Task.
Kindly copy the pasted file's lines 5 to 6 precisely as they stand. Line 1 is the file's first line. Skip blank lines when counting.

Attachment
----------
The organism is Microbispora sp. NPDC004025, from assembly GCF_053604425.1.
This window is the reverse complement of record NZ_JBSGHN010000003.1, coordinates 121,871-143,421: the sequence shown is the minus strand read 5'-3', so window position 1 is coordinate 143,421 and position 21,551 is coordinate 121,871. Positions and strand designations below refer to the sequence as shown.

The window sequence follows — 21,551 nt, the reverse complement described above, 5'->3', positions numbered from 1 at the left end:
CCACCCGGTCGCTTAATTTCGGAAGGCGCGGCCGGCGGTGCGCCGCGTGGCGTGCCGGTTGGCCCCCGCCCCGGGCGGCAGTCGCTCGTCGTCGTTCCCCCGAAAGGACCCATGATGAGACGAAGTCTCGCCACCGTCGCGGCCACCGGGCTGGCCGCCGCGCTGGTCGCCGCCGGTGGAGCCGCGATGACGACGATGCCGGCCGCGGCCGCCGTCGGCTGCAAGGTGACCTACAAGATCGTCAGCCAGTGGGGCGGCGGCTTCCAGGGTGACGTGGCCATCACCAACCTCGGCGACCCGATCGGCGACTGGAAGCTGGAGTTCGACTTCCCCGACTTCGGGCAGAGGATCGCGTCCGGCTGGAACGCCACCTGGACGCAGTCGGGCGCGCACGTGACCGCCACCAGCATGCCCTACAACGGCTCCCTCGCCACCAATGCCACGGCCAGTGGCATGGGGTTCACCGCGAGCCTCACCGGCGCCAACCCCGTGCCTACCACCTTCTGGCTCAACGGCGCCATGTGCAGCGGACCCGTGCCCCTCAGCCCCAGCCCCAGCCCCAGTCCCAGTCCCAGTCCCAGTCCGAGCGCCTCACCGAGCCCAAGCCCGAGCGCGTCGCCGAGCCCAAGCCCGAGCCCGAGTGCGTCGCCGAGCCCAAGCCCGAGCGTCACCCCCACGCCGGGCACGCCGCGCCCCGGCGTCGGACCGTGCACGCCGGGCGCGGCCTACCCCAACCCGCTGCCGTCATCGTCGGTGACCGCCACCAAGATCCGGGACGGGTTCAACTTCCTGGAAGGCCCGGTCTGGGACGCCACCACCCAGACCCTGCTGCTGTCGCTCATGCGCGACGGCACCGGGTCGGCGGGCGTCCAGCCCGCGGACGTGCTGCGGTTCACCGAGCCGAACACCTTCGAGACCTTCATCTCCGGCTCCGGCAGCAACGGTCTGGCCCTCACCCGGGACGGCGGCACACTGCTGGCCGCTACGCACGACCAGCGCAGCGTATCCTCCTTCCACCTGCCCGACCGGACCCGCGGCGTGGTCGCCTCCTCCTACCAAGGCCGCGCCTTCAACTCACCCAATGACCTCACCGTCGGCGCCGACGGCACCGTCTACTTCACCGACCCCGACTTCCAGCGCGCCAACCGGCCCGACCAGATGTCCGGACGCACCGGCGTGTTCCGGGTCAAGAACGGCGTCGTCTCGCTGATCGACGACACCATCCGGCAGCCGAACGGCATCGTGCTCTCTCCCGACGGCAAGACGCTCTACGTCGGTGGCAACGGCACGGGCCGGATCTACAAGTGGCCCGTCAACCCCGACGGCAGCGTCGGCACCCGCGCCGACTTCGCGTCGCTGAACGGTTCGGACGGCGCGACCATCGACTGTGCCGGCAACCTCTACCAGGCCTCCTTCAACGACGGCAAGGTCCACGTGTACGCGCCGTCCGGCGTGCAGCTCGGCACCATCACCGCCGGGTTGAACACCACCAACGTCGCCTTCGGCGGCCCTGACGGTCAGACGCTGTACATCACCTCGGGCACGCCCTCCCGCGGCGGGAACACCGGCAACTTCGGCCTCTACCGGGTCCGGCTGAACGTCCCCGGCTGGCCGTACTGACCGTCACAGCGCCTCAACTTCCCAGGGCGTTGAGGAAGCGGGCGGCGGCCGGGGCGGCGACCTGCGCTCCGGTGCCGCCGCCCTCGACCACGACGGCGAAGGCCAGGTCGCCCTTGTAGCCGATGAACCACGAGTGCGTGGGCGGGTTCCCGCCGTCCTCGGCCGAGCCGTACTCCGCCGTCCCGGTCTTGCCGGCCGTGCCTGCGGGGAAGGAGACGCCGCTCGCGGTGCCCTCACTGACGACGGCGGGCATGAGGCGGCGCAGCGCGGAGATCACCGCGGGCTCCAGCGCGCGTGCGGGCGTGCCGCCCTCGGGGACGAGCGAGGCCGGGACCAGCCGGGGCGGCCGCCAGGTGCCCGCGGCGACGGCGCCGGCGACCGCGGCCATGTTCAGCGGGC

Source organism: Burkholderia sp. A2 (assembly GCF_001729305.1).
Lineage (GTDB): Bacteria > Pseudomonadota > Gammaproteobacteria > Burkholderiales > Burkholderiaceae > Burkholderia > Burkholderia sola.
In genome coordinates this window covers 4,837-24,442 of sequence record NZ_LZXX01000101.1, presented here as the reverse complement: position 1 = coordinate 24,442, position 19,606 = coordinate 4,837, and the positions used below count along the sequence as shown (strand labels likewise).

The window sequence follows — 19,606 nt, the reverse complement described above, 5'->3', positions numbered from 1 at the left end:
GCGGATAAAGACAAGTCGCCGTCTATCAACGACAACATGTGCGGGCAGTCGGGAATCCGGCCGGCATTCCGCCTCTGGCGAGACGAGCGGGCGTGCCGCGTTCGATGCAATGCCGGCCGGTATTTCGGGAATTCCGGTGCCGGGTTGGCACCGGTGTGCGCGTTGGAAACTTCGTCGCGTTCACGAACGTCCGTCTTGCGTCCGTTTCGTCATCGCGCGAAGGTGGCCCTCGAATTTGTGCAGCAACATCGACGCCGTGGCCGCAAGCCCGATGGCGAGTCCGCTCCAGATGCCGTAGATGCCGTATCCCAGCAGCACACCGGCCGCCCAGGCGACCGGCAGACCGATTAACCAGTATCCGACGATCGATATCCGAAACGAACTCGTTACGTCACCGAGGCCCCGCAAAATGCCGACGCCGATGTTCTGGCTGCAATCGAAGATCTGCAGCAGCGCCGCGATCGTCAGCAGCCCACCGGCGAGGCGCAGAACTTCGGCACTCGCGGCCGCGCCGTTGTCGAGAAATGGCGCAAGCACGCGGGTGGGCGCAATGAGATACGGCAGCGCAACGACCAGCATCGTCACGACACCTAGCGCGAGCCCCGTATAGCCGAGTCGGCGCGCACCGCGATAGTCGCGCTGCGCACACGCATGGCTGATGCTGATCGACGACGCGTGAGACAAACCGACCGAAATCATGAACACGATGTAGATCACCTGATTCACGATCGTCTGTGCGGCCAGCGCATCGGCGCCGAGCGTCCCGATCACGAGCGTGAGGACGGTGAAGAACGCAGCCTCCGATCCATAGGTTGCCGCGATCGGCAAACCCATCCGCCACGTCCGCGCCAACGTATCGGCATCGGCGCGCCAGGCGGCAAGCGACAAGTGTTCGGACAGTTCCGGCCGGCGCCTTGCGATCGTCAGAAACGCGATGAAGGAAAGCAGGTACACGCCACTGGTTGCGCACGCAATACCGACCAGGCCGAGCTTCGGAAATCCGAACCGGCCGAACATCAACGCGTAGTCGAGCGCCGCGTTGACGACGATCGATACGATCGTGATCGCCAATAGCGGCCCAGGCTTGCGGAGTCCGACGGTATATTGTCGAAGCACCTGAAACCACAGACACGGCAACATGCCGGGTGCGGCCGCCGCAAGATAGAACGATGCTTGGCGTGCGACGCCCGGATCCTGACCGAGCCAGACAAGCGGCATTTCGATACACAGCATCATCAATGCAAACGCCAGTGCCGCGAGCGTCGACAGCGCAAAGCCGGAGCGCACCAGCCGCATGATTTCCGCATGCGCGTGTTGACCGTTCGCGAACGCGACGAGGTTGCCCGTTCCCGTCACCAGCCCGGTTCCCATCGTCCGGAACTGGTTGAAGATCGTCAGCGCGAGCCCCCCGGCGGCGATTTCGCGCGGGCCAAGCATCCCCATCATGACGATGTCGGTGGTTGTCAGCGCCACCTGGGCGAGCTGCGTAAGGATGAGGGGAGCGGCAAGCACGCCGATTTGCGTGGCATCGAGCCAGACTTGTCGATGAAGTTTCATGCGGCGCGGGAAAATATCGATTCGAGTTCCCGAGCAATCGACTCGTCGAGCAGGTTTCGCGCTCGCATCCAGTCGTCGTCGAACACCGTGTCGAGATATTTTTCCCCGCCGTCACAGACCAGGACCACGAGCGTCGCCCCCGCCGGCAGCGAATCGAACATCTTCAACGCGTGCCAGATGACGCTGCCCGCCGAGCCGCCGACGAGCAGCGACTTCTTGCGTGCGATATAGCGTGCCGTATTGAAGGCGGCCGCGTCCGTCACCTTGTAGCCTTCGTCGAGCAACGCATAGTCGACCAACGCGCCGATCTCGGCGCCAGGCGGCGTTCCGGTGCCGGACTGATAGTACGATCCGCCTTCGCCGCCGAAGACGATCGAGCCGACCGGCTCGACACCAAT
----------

Source organism: Burkholderia sp. A2 (assembly GCF_001729305.1).
Lineage (GTDB): Bacteria > Pseudomonadota > Gammaproteobacteria > Burkholderiales > Burkholderiaceae > Burkholderia > Burkholderia sola.